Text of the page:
Predominantly minority populated schools in Northern New Mexico are plagued by low standardized test scores and high drop-out rates. The school system is currently failing students, and success in science is reliant on self-motivation among students. In order for students to gain momentum in a system where exposure to science is not prevalent, it is important for them to get outside support that catalyzes their interest. Collaboration between Los Alamos National Laboratory (LANL), Science Education Solutions (SES), and local schools has been established to identify student needs and provide them with the opportunity to engage in science through hands-on experience with world-class scientists. Students are being introduced to the prospects of a scientific career while getting the unique chance to explore different aspects of several LANL scientists' research. This initiative also incorporates cultural awareness efforts to promote parent and community involvement. In the past year, two pilot projects were carried out to test the concepts, goals, and methods of the collaboration. One pilot project used plant growth studies in predominantly Hispanic fifth-grade classrooms to stimulate student interest. Students explored tree ring cores and tested water-use efficiency with sponges. The other pilot project included a two-day workshop for Native American students from Jemez Pueblo focusing on global climate change. This project combined a class component and hands-on field research. Samples were taken from LANL research sites with in-field lessons from scientists who monitor the sites. In addition, Jemez Pueblo officials were able to tie the sites to the student's lives with a historical and cultural overview. The most successful elements from these pilot projects are being used to develop a long-term project that will pique student interest in the science disciplines. Field activities garnered the most enthusiastic response from students, while in-class lessons were less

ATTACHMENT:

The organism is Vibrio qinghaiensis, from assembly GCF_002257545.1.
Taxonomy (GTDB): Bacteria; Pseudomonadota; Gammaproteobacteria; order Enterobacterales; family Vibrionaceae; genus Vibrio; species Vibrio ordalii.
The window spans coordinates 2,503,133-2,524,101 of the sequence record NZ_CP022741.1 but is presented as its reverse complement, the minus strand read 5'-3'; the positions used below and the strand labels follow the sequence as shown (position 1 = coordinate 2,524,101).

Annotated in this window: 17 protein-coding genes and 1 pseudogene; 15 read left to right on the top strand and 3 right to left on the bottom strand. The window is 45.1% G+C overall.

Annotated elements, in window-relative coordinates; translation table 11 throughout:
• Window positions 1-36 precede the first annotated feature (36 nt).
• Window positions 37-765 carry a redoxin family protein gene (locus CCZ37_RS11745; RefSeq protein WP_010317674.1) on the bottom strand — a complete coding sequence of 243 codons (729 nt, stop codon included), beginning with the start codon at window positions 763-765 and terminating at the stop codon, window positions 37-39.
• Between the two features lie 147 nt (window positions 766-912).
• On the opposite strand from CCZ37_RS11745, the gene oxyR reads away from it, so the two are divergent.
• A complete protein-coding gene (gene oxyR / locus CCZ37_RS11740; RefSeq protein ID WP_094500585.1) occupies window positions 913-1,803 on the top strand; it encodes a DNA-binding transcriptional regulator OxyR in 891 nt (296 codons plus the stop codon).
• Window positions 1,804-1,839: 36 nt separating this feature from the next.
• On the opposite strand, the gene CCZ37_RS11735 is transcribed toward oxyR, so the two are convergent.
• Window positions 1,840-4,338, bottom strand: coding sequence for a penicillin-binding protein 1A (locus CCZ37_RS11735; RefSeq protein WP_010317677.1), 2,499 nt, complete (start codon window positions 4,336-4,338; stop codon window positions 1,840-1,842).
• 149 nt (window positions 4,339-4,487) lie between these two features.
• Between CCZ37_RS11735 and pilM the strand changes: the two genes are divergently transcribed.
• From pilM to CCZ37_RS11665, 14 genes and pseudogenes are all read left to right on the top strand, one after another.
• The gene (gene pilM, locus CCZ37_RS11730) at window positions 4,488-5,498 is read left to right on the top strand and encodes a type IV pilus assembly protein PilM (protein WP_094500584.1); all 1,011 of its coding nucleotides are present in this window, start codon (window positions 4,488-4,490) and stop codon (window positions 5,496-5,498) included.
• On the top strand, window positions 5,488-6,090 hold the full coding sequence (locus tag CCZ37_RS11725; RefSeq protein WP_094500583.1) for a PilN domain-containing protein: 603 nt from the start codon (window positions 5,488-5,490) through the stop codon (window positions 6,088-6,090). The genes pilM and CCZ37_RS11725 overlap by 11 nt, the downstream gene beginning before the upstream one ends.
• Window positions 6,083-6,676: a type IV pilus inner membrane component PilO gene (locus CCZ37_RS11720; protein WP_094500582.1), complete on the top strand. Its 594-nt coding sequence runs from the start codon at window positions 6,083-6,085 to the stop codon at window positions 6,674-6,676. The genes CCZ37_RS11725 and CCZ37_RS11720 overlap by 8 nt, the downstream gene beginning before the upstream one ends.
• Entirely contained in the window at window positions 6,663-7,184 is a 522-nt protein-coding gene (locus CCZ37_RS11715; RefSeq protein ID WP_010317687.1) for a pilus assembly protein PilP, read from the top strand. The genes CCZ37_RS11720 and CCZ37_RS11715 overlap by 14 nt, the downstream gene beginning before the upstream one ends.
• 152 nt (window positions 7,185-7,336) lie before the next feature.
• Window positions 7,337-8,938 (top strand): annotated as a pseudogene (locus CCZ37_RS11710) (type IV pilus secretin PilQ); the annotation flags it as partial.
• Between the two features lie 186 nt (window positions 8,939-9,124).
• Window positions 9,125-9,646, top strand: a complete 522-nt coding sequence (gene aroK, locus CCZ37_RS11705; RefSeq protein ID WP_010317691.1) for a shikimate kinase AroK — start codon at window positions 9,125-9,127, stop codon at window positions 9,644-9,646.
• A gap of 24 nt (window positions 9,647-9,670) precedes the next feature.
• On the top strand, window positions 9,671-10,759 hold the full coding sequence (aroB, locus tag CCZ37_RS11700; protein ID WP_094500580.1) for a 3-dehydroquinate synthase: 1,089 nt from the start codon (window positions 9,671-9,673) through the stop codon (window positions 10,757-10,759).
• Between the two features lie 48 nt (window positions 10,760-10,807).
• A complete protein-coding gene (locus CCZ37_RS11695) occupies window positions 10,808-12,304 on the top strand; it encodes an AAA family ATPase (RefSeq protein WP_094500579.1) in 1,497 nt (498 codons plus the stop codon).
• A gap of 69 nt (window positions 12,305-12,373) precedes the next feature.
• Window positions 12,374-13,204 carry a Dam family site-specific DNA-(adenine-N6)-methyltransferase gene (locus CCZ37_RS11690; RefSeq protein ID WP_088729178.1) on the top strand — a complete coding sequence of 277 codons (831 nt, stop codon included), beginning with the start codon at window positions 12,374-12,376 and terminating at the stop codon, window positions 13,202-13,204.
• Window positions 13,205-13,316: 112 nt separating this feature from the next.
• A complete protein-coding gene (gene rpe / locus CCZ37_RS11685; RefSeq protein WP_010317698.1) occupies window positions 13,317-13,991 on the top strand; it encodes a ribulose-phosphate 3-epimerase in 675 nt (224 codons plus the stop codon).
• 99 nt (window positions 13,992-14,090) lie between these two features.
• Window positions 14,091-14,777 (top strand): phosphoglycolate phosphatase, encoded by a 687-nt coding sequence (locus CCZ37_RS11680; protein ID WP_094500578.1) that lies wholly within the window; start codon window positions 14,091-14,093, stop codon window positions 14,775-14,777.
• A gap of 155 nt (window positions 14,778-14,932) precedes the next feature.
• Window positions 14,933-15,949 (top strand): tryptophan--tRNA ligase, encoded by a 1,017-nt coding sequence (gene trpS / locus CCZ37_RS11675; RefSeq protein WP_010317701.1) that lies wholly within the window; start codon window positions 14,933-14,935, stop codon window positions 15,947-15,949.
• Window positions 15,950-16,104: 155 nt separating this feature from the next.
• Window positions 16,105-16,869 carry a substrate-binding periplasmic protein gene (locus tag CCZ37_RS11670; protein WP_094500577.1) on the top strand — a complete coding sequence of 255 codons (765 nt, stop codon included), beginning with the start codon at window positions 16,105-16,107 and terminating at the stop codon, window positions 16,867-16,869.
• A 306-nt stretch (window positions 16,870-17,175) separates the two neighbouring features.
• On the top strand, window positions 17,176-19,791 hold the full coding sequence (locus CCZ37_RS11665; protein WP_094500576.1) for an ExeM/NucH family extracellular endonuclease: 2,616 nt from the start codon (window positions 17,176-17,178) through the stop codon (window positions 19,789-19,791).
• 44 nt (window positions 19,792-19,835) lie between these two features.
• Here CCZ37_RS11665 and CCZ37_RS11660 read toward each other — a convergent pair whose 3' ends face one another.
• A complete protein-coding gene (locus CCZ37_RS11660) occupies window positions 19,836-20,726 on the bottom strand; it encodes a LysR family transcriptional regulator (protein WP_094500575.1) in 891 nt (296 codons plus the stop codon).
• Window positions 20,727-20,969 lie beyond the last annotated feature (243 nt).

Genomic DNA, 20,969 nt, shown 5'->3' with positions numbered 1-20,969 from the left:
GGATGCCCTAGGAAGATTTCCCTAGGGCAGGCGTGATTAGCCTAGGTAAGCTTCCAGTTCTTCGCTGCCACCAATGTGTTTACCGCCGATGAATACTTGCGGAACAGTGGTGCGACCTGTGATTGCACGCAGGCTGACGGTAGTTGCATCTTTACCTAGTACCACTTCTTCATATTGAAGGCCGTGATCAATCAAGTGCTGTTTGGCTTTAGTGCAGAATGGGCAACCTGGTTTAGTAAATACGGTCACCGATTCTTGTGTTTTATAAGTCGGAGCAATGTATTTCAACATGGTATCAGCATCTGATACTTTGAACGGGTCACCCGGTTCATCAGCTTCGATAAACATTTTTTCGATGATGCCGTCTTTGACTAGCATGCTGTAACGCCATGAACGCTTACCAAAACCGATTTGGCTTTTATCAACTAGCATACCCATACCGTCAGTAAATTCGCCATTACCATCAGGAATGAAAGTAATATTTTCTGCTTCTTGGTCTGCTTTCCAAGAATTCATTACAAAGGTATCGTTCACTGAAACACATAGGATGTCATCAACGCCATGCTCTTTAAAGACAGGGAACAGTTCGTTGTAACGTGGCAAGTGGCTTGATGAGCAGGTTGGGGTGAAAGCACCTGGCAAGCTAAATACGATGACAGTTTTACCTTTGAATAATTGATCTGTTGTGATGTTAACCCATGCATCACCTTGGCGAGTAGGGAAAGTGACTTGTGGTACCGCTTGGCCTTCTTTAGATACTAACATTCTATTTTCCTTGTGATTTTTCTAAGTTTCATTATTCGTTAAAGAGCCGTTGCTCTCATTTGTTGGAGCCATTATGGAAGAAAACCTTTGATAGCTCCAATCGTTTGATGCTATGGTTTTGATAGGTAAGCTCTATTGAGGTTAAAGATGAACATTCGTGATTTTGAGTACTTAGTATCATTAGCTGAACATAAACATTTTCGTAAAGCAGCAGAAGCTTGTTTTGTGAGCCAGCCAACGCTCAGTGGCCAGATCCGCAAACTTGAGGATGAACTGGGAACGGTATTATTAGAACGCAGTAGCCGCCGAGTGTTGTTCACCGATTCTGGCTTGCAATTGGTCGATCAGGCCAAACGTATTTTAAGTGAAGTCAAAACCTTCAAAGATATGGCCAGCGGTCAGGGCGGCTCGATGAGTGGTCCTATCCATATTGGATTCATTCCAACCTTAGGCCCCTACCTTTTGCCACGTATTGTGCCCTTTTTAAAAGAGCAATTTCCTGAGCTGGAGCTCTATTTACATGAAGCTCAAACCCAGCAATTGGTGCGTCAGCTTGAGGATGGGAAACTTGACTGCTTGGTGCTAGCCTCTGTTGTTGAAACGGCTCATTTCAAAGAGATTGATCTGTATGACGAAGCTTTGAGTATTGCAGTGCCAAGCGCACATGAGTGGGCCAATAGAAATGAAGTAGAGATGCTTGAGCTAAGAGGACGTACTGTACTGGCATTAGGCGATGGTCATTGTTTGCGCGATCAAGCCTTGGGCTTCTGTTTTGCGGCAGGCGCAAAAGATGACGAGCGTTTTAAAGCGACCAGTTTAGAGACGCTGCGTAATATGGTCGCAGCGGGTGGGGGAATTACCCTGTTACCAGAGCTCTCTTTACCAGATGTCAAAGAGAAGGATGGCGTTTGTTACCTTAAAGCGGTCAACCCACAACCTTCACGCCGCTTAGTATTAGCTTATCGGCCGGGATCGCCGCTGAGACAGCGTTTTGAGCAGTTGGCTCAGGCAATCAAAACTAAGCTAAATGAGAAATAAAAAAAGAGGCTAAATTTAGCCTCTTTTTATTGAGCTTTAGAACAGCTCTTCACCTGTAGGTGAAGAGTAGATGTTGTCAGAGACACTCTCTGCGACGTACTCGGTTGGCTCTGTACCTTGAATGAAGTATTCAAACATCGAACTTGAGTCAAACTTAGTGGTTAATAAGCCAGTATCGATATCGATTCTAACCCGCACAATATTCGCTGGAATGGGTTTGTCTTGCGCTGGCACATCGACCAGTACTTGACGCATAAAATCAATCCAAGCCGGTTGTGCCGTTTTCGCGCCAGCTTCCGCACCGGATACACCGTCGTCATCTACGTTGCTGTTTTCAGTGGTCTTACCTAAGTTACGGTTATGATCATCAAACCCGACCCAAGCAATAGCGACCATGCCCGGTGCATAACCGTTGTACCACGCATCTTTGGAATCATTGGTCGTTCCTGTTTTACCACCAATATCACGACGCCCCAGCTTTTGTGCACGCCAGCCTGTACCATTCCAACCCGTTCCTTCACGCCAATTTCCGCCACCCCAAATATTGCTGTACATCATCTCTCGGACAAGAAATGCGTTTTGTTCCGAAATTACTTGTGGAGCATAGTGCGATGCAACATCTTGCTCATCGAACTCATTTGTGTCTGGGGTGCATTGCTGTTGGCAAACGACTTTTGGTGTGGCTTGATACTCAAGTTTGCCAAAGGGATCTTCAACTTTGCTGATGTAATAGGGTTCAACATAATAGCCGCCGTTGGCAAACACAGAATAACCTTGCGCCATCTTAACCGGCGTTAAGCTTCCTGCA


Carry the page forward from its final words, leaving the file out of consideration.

11. Sustainable Change: A Model for Transforming Departmental Culture to Support STEM Education Innovation